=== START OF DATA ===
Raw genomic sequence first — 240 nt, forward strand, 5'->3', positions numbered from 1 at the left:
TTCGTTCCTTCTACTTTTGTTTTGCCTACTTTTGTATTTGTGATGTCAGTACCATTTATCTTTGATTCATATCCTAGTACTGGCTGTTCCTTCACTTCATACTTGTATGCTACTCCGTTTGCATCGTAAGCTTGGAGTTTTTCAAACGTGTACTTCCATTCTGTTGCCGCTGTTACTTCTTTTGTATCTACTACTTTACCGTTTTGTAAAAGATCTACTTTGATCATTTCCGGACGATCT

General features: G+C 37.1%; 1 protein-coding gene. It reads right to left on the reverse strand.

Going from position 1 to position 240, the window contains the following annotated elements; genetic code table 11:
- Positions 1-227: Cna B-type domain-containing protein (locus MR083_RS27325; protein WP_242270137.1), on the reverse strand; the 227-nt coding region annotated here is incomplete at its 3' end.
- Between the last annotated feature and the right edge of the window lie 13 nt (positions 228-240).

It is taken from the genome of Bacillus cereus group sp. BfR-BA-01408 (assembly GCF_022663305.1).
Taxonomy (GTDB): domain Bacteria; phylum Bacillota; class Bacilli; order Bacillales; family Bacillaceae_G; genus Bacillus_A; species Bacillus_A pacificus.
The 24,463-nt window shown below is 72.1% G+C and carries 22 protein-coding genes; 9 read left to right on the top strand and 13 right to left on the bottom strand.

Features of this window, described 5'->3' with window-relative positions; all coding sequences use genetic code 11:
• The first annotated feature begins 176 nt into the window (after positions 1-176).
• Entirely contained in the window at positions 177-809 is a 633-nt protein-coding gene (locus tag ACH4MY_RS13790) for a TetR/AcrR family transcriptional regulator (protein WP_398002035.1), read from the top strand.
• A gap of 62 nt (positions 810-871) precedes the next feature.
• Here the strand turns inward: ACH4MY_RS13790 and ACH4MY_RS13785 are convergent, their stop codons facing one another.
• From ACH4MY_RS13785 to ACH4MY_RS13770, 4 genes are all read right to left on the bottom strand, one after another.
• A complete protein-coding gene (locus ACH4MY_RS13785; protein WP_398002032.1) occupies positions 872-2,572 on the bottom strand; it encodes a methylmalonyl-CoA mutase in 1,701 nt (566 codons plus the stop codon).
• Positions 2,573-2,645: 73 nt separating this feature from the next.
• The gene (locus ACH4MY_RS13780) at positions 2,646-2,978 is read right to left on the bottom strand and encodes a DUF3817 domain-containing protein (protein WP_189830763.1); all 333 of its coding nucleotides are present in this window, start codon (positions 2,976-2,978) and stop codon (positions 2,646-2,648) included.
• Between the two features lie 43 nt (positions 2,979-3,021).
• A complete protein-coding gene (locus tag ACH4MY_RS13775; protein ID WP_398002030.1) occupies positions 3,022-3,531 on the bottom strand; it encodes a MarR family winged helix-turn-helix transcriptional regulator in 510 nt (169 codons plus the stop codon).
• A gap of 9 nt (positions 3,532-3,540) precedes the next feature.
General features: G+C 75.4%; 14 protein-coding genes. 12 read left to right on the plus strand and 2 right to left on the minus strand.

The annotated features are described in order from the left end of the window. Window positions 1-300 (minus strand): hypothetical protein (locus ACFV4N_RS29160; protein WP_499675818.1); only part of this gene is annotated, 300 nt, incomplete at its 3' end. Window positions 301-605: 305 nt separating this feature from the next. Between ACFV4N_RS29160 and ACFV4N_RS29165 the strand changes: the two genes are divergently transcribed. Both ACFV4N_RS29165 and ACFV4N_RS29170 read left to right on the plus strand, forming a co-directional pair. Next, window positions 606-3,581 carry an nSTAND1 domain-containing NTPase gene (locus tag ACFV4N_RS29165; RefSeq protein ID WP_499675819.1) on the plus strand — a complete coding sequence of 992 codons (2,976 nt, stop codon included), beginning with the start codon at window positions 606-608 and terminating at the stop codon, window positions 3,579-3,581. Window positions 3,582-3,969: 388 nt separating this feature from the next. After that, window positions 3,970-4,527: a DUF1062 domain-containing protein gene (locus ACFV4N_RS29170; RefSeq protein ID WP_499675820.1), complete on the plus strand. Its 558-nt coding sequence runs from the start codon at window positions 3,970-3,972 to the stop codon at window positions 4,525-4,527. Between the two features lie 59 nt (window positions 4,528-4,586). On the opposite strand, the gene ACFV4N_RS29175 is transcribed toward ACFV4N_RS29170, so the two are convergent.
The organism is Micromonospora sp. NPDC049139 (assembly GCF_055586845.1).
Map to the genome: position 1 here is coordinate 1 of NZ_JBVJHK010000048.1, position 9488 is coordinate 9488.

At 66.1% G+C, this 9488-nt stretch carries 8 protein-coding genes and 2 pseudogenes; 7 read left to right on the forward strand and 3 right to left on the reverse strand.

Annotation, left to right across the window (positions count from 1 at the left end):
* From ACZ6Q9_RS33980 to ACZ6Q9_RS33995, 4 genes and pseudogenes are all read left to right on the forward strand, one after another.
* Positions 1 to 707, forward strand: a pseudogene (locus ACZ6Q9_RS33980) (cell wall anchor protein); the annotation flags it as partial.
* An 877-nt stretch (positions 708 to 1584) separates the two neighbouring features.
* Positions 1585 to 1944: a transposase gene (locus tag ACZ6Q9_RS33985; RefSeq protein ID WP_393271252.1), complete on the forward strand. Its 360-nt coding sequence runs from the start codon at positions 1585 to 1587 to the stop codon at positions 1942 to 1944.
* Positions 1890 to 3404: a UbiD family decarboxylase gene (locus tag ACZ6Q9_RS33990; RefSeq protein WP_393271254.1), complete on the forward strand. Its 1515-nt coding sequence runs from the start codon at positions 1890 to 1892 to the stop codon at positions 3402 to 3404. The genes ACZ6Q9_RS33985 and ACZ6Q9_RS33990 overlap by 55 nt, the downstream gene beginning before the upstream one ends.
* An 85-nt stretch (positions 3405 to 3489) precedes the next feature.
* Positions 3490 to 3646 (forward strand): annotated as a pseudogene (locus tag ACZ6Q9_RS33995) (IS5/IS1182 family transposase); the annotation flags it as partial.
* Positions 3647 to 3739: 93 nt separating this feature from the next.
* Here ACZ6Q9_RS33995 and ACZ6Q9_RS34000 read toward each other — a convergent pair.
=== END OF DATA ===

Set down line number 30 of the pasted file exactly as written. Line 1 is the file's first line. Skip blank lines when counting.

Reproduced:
* An 877-nt stretch (positions 708 to 1584) separates the two neighbouring features.